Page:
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Springfield: East Side Residents Feel Disconnect with Police
After recent violence in Springfield, concerns have been raised by residents that there's still a disconnect between police and east side residents.
The recent violence over the new year holiday has people on the east side calling for change.
"I'm tire of being ignored," a gentleman addressing city council said. "We're not going to be ignored no more."
There's concern that crime on this side of town is not being solved because of disconnect between residents and police.
"People just don't feel comfortable around them because there's no relationship established," Yaakema Rose said. "They need to familiarize themselves with the community and be more active and involved."
Rose is an owner of an east side barber shop. He said this will help as well as having a police force that's a representation of the community they serve.
"I think there needs to be more minorities on the force," Rose said.
Within the Springfield police force, there are 18 racial minorities out of 247 officers. Thirteen are black, three are Hispanic, and 2 are Asian. The permanent east side beat officers during the day shift are all white. There are three black officers on afternoon shift.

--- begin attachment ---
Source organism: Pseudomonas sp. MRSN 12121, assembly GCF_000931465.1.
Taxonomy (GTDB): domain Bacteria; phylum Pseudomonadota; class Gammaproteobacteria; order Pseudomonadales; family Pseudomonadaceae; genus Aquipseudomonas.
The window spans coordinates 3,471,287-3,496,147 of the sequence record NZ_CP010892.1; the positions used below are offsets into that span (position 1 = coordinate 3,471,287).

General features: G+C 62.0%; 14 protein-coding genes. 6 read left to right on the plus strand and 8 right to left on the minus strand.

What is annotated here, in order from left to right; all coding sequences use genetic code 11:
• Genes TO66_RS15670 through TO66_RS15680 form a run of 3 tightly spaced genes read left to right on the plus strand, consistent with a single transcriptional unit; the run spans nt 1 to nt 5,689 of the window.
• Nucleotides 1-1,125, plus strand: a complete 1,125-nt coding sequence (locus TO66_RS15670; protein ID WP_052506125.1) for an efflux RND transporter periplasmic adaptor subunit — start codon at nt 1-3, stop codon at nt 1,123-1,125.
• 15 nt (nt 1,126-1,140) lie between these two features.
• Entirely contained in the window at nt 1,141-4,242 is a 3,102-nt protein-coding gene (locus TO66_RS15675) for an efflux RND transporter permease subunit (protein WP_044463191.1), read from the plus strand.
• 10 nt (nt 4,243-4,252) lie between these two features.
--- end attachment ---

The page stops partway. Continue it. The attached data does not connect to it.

"Having them assigned a year at a time helps us immensely with our communication with the community," Deputy Chief Cliff Buscher said.
The Springfield Police Department is trying to recruit more minorities.
"The more diverse the department is, the more they'll understand the need of the community," Buscher said.
The recent violence to some is looked at as a chance for change.
"Historically here in Springfield we have some difficulty as it relates to the trust in the community as it relates to law enforcement," Howard Peters with the Springfield Urban League said. "This is certainly an opportunity to tighten those bonds."